My school had a design like this and we where not allowed to change the design, flowers are red, etc. When switching off the supply, unplugging it, something else tripping a mains breaker or in case of power loss, the capacitors of this -3V reference would run out first, resulting in a 3V jump of the reference and also in the power supply output.
This was 20 years ago when my ARM computers needed a 1. The rest wast not that bad, but this single feature made the whole supply too dangerous to use. LTC parts are expensive and sometimes hard to obtain in smaller prototype-level quantities. I would ask [Tron] for these files to be included, but alas it seems I have to sign-up for a separate hackaday. I was talking about Dave doing weird things in his design, not Tron LT spice is a good tool.
Plus, many manufacturers offer spice models for their parts, even though they are not the easiest thing to find. Nice, clean, simple. This looks like a sweet build.
This site uses Akismet to reduce spam. Learn how your comment data is processed. By using our website and services, you expressly agree to the placement of our performance, functionality and advertising cookies. Learn more. Report comment. Less than 2 min. Leave a Reply Cancel reply. Search Search for:. Hackaday Links: April 12, 14 Comments.Only 6 left in stock - order soon. I had a really great time putting this kit together and it's a good power supply for the price.
I should also mention that it also has other functionality, a continuity checker - which emits a tone much like a DVM does and a logic tester which I have yet to figure out how to use. It's very cool looking when it's fully assembled too - the photo is a dead on representation of what you can expect after you finish assembly. Add to cart. In Stock. I happen to be a tech journalist and reviewer.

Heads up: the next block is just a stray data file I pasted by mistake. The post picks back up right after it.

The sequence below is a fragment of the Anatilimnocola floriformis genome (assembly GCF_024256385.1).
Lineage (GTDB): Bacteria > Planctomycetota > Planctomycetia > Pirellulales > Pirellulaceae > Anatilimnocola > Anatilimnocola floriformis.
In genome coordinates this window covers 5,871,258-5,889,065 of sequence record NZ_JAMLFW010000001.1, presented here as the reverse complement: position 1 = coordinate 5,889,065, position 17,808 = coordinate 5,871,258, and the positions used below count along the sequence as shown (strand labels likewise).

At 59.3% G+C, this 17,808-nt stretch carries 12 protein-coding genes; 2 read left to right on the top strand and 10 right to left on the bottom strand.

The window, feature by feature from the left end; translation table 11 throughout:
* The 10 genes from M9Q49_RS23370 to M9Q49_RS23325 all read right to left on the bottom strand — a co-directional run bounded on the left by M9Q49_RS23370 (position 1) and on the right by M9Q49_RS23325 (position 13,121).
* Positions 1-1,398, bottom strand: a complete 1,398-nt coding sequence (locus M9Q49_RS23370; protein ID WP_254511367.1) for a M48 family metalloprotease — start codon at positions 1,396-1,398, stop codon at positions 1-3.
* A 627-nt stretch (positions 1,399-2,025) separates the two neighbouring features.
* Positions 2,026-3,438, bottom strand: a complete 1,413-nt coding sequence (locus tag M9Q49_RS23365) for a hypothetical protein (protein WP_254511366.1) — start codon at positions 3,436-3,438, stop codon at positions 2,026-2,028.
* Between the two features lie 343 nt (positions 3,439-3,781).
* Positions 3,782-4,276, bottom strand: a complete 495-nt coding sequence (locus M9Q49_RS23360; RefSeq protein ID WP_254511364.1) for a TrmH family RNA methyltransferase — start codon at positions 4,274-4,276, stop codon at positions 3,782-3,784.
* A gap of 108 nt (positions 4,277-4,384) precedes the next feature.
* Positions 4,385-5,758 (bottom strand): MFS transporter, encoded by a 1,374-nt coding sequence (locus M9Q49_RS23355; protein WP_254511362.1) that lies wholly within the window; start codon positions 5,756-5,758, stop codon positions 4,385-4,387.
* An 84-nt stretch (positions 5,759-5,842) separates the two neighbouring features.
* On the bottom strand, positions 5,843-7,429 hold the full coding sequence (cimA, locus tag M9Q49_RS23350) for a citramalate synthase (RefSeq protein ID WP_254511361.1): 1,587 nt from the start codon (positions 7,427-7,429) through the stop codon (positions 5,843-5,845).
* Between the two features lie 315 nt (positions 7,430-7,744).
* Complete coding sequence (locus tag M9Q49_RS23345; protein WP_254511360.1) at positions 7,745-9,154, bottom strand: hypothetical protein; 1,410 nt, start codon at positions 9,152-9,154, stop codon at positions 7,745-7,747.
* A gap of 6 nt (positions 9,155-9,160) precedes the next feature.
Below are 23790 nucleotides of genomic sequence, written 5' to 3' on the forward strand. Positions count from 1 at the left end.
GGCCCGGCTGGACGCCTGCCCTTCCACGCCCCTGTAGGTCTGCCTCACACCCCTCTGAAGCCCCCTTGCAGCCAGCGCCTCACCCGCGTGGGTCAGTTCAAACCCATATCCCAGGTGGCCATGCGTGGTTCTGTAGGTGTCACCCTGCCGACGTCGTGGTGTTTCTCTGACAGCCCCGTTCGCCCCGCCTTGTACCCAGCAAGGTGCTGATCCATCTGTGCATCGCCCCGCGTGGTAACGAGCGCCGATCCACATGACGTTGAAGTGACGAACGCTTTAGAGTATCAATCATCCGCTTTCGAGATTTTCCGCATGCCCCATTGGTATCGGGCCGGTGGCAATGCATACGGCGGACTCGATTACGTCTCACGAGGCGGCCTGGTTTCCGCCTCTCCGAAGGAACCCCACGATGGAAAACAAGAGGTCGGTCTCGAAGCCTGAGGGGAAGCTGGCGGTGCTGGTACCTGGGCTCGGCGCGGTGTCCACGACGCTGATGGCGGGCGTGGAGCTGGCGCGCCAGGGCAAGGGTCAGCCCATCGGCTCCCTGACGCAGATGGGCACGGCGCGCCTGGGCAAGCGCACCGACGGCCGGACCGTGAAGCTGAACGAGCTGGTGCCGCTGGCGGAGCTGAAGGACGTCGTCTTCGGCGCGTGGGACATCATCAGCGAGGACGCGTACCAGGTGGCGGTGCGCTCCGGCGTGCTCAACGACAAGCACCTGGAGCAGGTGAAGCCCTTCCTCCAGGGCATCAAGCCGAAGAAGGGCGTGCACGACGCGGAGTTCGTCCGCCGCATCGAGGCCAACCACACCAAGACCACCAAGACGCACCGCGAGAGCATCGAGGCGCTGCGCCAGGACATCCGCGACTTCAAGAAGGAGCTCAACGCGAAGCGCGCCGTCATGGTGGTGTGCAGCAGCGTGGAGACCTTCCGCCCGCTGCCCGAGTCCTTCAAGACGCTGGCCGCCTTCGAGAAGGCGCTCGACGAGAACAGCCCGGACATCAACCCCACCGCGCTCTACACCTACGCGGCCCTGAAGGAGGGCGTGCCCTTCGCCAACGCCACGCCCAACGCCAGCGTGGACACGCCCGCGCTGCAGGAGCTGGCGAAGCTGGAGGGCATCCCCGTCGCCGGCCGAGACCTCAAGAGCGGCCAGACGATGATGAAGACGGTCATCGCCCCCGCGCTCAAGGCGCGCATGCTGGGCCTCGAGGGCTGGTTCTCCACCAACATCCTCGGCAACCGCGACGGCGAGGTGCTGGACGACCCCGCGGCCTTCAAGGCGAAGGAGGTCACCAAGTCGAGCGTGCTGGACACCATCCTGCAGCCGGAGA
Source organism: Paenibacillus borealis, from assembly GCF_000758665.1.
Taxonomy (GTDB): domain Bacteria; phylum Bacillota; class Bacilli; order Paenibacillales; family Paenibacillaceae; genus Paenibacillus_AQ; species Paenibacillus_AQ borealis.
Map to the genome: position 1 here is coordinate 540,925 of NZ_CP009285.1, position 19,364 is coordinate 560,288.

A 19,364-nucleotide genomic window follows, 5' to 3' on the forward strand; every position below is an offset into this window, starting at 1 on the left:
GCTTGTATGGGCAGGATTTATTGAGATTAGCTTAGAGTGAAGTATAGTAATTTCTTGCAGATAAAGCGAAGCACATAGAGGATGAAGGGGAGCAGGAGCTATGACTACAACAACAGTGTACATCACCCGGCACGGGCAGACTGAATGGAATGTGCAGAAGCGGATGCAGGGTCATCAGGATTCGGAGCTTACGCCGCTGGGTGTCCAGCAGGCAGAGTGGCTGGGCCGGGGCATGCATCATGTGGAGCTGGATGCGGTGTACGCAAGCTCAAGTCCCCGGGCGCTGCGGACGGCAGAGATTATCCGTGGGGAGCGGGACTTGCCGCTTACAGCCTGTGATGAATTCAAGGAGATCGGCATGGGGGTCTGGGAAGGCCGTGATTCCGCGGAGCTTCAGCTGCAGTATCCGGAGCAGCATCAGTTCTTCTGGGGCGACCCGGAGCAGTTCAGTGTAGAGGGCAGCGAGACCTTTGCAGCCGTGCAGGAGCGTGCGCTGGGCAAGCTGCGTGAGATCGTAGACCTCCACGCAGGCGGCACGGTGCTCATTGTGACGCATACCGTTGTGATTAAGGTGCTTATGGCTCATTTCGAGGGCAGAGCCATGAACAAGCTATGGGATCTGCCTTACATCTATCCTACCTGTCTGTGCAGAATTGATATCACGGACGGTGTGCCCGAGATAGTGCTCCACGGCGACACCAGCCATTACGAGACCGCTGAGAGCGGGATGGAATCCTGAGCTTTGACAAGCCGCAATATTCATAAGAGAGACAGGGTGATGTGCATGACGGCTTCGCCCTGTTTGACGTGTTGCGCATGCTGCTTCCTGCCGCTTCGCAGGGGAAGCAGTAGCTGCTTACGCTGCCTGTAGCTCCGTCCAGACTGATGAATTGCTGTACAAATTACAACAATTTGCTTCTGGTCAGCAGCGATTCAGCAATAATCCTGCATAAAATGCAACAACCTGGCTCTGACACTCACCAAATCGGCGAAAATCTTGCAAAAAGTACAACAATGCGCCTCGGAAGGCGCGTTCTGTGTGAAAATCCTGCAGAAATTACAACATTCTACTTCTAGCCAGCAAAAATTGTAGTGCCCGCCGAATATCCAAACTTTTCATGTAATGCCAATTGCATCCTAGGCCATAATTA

For a while now, I'd been needing a variable power supply to help with doing some benchmarks for various devices, but I didn't know very much about them. Fortunately, I got the opportunity to test this unit, and I'm definitely sold. Electricity is deceptively complex. The average consumer doesn't put much thought into the power with which they're supplying their devices; they just know that when they plug a device into a wall outlet, the device charges.
But every device has different power needs. For some, anything above the maximum power level could fry the device's battery and circuits. Plus, I've read horror stories about different USB cables being faulty and getting fried by even just the amount of current that comes from a standard wall outlet.
The first thing that struck me about this variable DC power supply, made by Eventek, was Okay, there are a number of reviews here on Amazon that point out the cons of this unit.
Allow me to say this about how the regulators are installed on the heatsink. The only way to keep costs down as well as build assembly simple, is to use this method. Other options would require active cooling with a noisy fan and internal heatsinks with pin guides for the PCB which for people new to kits like this and Elenco designs this series for studentswould increase difficulty. If you've never loosely stuck a TO pack to a pin guided heatsink with thermal greasethen tried to tighten things up and solder in place, then finish screwing it in place before and that would have to be done four times in this kitthen this is a much simpler solution.